Thursday, August 25, 2011

A Call To Courage

I love the book of Jeremiah.  My wife calls me the "Weeping Prophet," so I'm probably biased.  Be that as it may, I truly like the book of Jeremiah.  I like the prophet Jeremiah.  Jeremiah is the type of man I can respect.  In chapter 26, Jeremiah has his life threatened again.  Frankly, as a prophet, he's hated.  He's one of the few true prophets in Judah, and the message of the true prophets isn't exactly popular.  I don't care what time period you're in, "God is going to crush you" is never popular.

Anyway, in Jeremiah 26, Jeremiah steps on some toes.  He angers the priests, the prophets, and everyone else present at the temple by saying God is going to destroy Jerusalem, the home of his temple, the same way he had allowed Shiloh to be destroyed, the original home of the tabernacle and the ark.  There is such a commotion over what Jeremiah has said that the king and all the officials leave the house of the king and go to the temple.  The priests' suggestion to the king was to go ahead and kill Jeremiah.  Here's Jeremiah's response.
It is the LORD who sent me to prophesy against this house and this city all the words you have heard.  Now therefore amend your ways and your doings, and obey the voice of the LORD your God, and the LORD will change his mind about the disaster that he has pronounced against you.  But as for me, here I am in your hands.  Do with me as seems good and right to you.  Only know for certain that if you put me to death, you will be bringing innocent blood upon yourselves and upon this city and its inhabitants, for in truth the LORD sent me to you to speak all these words in your ears. -Jeremiah 26:12-15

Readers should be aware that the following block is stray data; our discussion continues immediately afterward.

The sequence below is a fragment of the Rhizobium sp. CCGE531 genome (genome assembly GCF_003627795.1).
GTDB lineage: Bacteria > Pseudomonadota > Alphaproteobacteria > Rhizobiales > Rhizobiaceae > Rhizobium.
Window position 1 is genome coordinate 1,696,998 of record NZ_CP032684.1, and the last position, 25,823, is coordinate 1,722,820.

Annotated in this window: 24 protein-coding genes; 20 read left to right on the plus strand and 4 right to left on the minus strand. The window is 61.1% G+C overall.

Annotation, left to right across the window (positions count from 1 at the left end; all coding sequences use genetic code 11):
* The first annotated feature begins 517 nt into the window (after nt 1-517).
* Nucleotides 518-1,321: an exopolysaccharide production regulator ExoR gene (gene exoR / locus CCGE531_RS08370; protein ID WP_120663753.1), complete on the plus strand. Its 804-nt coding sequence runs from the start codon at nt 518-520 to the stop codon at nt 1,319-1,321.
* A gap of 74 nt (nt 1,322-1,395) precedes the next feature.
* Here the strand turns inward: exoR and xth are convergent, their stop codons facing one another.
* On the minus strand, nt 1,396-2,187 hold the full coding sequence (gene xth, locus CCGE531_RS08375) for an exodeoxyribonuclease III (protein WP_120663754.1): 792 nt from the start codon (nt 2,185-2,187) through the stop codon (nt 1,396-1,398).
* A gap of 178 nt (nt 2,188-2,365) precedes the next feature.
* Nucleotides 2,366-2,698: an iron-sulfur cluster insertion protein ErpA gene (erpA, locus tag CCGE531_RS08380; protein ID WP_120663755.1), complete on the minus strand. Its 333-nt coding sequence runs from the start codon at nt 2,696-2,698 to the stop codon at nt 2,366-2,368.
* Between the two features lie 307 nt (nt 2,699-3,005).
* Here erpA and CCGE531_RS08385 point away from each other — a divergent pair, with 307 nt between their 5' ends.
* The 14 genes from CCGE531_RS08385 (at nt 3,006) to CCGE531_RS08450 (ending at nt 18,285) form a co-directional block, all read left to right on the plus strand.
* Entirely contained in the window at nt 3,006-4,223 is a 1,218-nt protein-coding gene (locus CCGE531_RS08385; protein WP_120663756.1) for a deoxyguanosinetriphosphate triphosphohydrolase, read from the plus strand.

Remember, he said this after the priests said, "Kill him."  Now that's some moxie, and he's not saying that to his neighbor.  He's addressing the king, who can very well kill him.  And to prove the point, this exchange is followed by a story of King Jehoiakim doing just that to another prophet, Uriah.  The prophet Uriah also prophesied against Jerusalem and Judah, but unlike Jeremiah, he fled to Egypt when he found out the king was mad at him.  Sadly, it didn't do him any good.  The king sent men to capture him and bring him back to Jerusalem, which they did.  Upon arrival, they killed him and threw his body into a common burial place.

It's very popular in America to market Christianity as a religion of blessing, a self-help religion to get a person healthy, wealthy, and wise.  Nothing could be farther from the truth.  God calls the people who would serve him to hold their ground in difficult situations, to say the unpopular thing when everyone else will nod their heads in disagreement, and that's if they're feeling nice that day.  God's people are called to a life of courage, to look death in the eye, in all its forms and all the people wielding it as a power, and take a stand for God.  The faint of heart need not apply.  The Church is full of priests and monks, but also warriors.  The weapons we carry may be peace and love, but we must hold the line none-the-less.

Stopping point: Jeremiah 29

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